March Madness: Confessions of a Coach K Konvert
After what seems like a lifetime of doing the right thing and rooting against Duke, I’m backing the Blue Devils in the Final Four. Blame it on the coach with the name that’s difficult to pronounce and even tougher to spell.
In an event that’s annually recognized by and romanticized for upsets, in an NCAA Tournament that this year has even included an all-time Cinderella, I’ve been blindsided by a Blueblood.
Blame it on the Madness.
And blame it on Mike Krzyzewski.
The Duke legend will be coaching in his all-time record 13th Final Four this weekend.
And he’ll be pursuing his sixth national championship (the five Krzyzewski has already won are second only to John Wooden’s 10).
Those accomplishments alone demand respect and admiration, and I’ve been affording Coach K plenty of both as this year’s tournament has progressed.
But it feels like it’s taken longer to get there than it has for Krzyzewski to amass his all-time record 1,202 wins.
I’ve always had a love-hate relationship with Coach K.
I love that he played for Bob Knight at West Point (The General might be my all-time favorite coach in any sport, Herb Brooks in the 1980 Olympics excluded), love that Krzyzewski directed three Olympic Gold Medal-winning efforts for USA Basketball.
It’s the 1,202 career wins with which I’ve had an issue, particularly the 1,129 (and counting) at Duke.
It’s not just that Krzyzewski has made a habit of rag-dolling my alma mater (the most agonizing of his victories over Michigan State occurred in the 1999 Final Four; I was there for that in Tampa and still haven’t gotten over it).
Krzyzewski and Duke have steamrolled a lot of people’s alma maters.
It’s the way the Blue Devils have done it that’s infuriating.
As the victories and national championships have piled up, Duke has earned a certain reputation and established a particular image, at least as perceived by most non-Duke grads or non-Duke fans (people with a soul, in other words) that isn’t generated entirely by sour grapes.
In no particular order of importance, those would include Duke getting all the big calls in all the big games, Duke getting any attainable regional-bias break from the NCAA (playing its first two tournament games just down Tobacco Road in Greenville, S.C. this time around is the latest such example), and Duke featuring players just about everybody not wearing Duke paraphernalia would just as soon punch in the face.
That last characteristic infuriates beyond all others.
Grayson Allen is likely the rush chairman of that fraternity, although Greg Paulus could also be considered, or J.J. Redick, Christian Laettner, Bobby Hurley, Quin Snyder, Danny Ferry, or current ESPN blowhard Jay Bilas.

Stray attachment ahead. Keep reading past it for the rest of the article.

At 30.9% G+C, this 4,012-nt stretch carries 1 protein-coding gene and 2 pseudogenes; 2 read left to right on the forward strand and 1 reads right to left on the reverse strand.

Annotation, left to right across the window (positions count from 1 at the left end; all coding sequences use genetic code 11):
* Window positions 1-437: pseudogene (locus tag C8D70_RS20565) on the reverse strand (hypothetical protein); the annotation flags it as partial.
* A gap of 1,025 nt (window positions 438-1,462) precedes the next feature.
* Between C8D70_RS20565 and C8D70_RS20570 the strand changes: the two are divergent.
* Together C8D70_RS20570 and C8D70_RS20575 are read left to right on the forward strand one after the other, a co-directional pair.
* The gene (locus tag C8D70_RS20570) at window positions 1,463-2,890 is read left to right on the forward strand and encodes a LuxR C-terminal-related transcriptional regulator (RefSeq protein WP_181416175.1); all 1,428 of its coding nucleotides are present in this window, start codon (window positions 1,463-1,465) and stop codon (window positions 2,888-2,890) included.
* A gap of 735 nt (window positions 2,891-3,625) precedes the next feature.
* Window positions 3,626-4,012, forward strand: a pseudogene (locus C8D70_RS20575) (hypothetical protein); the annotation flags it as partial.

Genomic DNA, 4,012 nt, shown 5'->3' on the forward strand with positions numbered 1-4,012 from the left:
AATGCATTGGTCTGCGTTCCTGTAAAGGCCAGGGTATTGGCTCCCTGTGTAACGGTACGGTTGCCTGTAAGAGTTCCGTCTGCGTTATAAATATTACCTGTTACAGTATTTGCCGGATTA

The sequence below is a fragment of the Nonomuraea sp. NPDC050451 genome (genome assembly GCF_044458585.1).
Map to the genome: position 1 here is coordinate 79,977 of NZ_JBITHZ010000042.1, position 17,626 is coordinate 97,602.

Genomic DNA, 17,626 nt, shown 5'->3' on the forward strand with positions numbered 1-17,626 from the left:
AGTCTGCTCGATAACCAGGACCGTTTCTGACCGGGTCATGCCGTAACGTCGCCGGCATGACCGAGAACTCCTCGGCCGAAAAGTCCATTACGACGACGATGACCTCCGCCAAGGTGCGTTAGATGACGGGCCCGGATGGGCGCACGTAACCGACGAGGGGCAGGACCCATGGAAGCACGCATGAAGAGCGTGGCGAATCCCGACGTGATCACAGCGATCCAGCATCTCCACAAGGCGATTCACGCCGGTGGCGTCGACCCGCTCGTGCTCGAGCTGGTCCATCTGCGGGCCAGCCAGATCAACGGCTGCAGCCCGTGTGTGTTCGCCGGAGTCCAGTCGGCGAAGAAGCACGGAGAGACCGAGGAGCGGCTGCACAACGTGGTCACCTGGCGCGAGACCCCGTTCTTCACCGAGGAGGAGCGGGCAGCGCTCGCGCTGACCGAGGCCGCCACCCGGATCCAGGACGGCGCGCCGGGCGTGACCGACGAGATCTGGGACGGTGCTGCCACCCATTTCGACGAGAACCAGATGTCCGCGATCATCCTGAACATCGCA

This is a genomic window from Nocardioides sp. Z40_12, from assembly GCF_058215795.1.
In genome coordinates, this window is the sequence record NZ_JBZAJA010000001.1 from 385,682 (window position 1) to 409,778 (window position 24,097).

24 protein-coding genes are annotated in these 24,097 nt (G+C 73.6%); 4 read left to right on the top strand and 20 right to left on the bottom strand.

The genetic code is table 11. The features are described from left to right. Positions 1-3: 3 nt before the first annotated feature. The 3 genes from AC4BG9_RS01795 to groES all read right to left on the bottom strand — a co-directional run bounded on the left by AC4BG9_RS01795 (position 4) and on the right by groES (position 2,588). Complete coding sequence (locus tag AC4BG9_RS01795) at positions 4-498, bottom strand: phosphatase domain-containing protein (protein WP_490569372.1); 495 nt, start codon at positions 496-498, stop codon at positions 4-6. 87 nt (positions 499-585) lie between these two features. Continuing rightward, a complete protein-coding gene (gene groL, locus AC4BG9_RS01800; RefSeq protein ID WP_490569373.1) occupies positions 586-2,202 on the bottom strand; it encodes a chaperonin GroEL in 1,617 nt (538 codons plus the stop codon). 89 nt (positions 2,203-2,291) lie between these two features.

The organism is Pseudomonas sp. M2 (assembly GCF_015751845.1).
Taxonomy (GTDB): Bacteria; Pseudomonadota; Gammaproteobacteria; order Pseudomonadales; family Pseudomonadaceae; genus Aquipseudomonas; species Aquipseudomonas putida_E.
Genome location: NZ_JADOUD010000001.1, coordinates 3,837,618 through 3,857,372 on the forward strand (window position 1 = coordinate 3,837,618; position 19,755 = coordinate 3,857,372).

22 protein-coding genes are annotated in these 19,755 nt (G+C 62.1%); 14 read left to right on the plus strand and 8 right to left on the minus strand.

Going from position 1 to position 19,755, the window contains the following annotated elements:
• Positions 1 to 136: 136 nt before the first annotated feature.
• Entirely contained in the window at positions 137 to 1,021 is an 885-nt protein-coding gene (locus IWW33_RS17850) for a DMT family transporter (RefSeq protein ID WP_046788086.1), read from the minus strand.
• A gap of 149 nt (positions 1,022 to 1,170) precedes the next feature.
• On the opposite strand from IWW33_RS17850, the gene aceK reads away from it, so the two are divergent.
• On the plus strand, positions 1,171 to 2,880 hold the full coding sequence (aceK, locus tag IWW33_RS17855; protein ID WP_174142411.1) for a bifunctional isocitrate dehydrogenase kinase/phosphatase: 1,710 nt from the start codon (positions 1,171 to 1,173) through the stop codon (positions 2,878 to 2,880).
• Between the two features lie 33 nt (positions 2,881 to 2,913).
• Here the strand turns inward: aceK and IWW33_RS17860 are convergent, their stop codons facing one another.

I’ve no doubt left a few out (there have been so many for so long now it’s hard to keep track).
Except this year’s Duke team is different.
This year’s Duke team doesn’t have that guy.
This year’s Duke team doesn’t have the usual sense of entitlement, either.
This year’s Duke team got humbled in the regular-season final against arch-rival North Carolina (Krzyzewski’s last appearance at historic Cameron Indoor Stadium), and again by Virginia Tech in the ACC Tournament.
But this year’s Duke team also dug down deep to escape Michigan State in the Round of 32, and even deeper to survive Texas Tech in the Sweet 16.
And now, as the Final Four beckons, the narrative is of a collection of players who are playing together and playing in the clutch (Duke remarkably made its last eight shots with the Tech game hanging in the balance) in an effort to give their legendary coach the ultimate sendoff.
It hasn’t been about officiating for a change, it’s been about the game.
And it’s been a thing of beauty to watch.
And suddenly the visual isn’t Krzyzewski, beady eyes glaring, intimidating an official to ensure he’ll get a call he knows will be forthcoming, anyway.
Instead, it’s an elder statesman with an old man’s gait, his wife by his side, ambling from the locker room to the bench to coach at least one more time in front of his grandkids.
You can pause here in the event you need to wipe away a tear.
St. Peter’s should still be the enduring story of the tournament, the first No. 15 seed ever to reach the Elite Eight.
But somehow, yet again, it’s all about Coach K.
Never thought I’d be here or admit this, but this time I’m all in.